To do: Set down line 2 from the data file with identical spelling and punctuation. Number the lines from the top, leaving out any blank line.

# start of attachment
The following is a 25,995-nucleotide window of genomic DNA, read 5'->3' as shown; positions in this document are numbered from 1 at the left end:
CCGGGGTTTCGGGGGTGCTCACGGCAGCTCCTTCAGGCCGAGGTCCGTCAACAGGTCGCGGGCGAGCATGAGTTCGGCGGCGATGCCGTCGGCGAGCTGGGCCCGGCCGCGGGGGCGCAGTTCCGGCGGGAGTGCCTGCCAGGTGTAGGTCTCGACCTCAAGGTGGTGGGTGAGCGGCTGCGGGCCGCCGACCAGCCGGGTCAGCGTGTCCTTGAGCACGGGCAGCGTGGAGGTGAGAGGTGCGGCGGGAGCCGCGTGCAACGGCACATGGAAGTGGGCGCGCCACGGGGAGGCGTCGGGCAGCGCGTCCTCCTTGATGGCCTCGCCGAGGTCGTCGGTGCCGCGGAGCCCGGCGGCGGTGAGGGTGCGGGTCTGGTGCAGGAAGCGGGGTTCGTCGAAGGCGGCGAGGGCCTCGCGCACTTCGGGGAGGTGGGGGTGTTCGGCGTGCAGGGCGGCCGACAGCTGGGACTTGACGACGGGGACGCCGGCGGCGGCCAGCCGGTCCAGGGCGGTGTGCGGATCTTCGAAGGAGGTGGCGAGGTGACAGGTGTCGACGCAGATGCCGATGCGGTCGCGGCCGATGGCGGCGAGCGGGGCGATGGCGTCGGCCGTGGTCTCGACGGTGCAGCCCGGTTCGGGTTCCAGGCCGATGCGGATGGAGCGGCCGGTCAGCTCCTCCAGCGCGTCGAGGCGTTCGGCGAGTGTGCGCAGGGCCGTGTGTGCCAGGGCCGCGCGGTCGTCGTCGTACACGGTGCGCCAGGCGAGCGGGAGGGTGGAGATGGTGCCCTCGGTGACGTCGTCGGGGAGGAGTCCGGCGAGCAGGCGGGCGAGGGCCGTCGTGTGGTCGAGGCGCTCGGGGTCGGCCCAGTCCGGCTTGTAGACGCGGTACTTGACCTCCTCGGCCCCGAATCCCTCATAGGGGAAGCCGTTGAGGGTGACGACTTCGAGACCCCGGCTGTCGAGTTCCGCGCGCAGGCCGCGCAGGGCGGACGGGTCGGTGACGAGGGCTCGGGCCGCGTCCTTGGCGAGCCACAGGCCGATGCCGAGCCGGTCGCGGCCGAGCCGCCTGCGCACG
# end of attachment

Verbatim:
CCGGGGTTTCGGGGGTGCTCACGGCAGCTCCTTCAGGCCGAGGTCCGTCAACAGGTCGCGGGCGAGCATGAGTTCGGCGGCGATGCCGTCGGCGAGCTGGGCCCGGCCGCGGGGGCGCAGTTCCGGCGGGAGTGCCTGCCAGGTGTAGGTCTCGACCTCAAGGTGGTGGGTGAGCGGCTGCGGGCCGCCGACCAGCCGGGTCAGCGTGTCCTTGAGCACGGGCAGCGTGGAGGTGAGAGGTGCGGCGGGAGCCGCGTGCAACGGCACATGGAAGTGGGCGCGCCACGGGGAGGCGTCGGGCAGCGCGTCCTCCTTGATGGCCTCGCCGAGGTCGTCGGTGCCGCGGAGCCCGGCGGCGGTGAGGGTGCGGGTCTGGTGCAGGAAGCGGGGTTCGTCGAAGGCGGCGAGGGCCTCGCGCACTTCGGGGAGGTGGGGGTGTTCGGCGTGCAGGGCGGCCGACAGCTGGGACTTGACGACGGGGACGCCGGCGGCGGCCAGCCGGTCCAGGGCGGTGTGCGGATCTTCGAAGGAGGTGGCGAGGTGACAGGTGTCGACGCAGATGCCGATGCGGTCGCGGCCGATGGCGGCGAGCGGGGCGATGGCGTCGGCCGTGGTCTCGACGGTGCAGCCCGGTTCGGGTTCCAGGCCGATGCGGATGGAGCGGCCGGTCAGCTCCTCCAGCGCGTCGAGGCGTTCGGCGAGTGTGCGCAGGGCCGTGTGTGCCAGGGCCGCGCGGTCGTCGTCGTACACGGTGCGCCAGGCGAGCGGGAGGGTGGAGATGGTGCCCTCGGTGACGTCGTCGGGGAGGAGTCCGGCGAGCAGGCGGGCGAGGGCCGTCGTGTGGTCGAGGCGCTCGGGGTCGGCCCAGTCCGGCTTGTAGACGCGGTACTTGACCTCCTCGGCCCCGAATCCCTCATAGGGGAAGCCGTTGAGGGTGACGACTTCGAGACCCCGGCTGTCGAGTTCCGCGCGCAGGCCGCGCAGGGCGGACGGGTCGGTGACGAGGGCTCGGGCCGCGTCCTTGGCGAGCCACAGGCCGATGCCGAGCCGGTCGCGGCCGAGCCGCCTGCGCACG